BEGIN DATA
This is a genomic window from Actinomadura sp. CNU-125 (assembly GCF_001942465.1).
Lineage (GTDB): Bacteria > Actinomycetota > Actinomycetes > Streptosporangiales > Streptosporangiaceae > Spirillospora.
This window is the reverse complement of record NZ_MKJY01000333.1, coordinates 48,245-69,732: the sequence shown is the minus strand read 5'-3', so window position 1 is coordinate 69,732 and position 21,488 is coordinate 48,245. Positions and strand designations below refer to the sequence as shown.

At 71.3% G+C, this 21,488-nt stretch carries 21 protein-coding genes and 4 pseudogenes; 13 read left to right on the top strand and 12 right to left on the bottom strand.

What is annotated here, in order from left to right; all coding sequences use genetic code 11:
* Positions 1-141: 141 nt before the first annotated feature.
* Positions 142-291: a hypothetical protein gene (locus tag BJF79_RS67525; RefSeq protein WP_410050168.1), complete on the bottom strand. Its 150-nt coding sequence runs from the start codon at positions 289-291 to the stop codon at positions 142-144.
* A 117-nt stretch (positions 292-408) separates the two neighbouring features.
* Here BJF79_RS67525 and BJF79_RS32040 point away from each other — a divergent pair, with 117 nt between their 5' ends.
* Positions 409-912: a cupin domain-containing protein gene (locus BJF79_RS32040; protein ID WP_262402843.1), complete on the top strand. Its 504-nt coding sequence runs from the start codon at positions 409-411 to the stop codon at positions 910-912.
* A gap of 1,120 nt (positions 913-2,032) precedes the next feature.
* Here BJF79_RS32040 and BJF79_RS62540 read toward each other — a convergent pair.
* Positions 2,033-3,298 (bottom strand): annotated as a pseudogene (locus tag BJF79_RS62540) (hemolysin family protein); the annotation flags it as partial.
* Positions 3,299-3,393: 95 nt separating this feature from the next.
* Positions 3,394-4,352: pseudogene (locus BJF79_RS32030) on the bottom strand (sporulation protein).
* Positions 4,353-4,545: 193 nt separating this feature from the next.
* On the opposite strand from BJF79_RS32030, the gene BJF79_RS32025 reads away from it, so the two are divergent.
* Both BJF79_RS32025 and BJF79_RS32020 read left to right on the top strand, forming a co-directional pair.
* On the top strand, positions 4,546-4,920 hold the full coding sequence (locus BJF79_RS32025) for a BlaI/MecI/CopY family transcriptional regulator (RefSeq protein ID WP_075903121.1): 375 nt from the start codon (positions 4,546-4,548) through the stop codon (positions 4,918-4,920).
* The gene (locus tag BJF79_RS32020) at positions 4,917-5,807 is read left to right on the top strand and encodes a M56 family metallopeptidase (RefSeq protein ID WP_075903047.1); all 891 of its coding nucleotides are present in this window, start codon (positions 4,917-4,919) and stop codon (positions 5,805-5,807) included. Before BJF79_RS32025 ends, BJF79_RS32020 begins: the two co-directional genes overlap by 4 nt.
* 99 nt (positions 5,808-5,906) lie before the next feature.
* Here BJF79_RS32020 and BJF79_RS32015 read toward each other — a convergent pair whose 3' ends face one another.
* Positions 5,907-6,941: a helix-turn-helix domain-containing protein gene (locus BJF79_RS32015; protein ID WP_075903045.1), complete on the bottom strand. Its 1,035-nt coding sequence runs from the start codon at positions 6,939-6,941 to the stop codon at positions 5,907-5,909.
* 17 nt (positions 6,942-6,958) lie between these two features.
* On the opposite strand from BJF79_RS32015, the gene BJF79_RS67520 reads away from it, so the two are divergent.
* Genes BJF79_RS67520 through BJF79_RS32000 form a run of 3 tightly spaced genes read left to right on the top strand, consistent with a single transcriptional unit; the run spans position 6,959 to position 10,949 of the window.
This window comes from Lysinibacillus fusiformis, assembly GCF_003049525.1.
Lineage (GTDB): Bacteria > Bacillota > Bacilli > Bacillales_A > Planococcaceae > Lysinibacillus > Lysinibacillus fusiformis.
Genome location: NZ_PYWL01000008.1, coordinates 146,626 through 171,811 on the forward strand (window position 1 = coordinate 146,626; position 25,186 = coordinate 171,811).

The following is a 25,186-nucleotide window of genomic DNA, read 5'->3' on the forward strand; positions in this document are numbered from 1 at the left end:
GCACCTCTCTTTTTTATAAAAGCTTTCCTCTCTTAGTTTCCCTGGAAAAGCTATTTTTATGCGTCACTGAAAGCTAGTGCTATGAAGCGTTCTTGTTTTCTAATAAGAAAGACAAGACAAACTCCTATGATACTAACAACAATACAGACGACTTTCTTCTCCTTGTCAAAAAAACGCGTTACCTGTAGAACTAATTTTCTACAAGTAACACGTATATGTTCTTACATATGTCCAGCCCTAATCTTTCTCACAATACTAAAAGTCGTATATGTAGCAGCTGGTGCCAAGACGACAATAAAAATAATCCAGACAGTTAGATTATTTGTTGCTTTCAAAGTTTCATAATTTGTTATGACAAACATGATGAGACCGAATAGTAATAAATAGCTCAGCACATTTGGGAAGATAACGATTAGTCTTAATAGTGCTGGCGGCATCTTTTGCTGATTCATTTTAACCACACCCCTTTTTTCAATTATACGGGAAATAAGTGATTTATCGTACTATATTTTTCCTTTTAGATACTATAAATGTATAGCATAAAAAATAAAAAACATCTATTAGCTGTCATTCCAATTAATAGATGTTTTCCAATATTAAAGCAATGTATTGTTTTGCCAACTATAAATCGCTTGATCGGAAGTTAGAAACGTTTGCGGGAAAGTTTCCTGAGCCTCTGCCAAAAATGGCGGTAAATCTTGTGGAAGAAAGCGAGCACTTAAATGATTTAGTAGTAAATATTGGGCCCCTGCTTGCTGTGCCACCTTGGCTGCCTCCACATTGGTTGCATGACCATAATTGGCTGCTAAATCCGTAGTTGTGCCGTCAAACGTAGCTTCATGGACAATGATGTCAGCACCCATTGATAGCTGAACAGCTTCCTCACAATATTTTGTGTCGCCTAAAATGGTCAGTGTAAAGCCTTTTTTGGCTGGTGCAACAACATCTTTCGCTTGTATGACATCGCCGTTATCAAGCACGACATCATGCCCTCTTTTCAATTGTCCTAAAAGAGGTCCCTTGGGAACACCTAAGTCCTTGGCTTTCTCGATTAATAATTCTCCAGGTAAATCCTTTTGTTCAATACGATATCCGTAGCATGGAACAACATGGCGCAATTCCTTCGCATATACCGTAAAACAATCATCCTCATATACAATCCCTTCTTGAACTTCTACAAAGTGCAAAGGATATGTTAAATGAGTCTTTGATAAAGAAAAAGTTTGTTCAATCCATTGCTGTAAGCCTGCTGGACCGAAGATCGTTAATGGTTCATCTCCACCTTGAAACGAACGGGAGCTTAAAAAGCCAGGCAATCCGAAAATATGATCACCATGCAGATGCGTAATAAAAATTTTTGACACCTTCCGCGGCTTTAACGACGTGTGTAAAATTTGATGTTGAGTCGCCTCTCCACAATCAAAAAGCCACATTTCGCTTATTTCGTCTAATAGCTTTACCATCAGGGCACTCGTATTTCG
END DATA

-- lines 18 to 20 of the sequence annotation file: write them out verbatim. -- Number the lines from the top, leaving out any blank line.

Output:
* Both BJF79_RS32025 and BJF79_RS32020 read left to right on the top strand, forming a co-directional pair.
* On the top strand, positions 4,546-4,920 hold the full coding sequence (locus BJF79_RS32025) for a BlaI/MecI/CopY family transcriptional regulator (RefSeq protein ID WP_075903121.1): 375 nt from the start codon (positions 4,546-4,548) through the stop codon (positions 4,918-4,920).
* The gene (locus tag BJF79_RS32020) at positions 4,917-5,807 is read left to right on the top strand and encodes a M56 family metallopeptidase (RefSeq protein ID WP_075903047.1); all 891 of its coding nucleotides are present in this window, start codon (positions 4,917-4,919) and stop codon (positions 5,805-5,807) included. Before BJF79_RS32025 ends, BJF79_RS32020 begins: the two co-directional genes overlap by 4 nt.